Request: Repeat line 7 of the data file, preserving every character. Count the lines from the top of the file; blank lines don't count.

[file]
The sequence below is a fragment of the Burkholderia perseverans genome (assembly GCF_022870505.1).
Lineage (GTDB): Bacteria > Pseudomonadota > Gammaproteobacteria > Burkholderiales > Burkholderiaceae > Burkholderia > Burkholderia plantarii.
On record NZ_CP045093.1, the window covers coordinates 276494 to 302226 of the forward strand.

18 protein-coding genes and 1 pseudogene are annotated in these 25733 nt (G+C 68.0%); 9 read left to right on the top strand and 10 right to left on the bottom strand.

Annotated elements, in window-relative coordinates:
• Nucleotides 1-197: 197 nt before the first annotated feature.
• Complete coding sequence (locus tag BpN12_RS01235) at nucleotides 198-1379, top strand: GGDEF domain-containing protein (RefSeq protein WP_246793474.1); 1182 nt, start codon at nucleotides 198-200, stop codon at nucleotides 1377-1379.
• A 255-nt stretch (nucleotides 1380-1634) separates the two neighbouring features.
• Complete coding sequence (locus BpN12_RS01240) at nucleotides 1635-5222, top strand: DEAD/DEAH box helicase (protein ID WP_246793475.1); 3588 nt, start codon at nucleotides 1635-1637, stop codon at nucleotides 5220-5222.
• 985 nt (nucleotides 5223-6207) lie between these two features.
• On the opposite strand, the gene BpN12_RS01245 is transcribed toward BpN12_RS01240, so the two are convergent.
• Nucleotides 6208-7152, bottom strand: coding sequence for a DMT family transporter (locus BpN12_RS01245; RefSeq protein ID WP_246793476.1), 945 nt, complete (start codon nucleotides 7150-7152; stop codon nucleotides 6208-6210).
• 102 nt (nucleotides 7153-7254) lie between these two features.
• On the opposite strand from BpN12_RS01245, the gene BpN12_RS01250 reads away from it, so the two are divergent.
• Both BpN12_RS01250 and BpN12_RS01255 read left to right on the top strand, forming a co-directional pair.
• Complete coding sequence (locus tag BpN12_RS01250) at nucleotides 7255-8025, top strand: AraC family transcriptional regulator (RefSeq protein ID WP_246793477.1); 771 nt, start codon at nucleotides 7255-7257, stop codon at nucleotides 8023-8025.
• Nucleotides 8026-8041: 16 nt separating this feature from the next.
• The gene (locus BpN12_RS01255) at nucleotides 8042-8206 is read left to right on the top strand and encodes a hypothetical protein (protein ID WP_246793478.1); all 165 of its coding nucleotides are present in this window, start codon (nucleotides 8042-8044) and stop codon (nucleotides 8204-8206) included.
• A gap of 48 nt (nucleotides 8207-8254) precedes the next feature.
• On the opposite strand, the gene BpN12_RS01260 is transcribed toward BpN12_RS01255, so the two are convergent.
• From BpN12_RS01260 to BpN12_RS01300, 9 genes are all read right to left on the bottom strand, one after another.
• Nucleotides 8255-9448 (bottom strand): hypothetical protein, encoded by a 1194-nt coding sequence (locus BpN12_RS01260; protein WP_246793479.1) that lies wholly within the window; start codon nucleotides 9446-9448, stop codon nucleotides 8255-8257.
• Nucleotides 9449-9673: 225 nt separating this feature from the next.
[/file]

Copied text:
• Complete coding sequence (locus tag BpN12_RS01235) at nucleotides 198-1379, top strand: GGDEF domain-containing protein (RefSeq protein WP_246793474.1); 1182 nt, start codon at nucleotides 198-200, stop codon at nucleotides 1377-1379.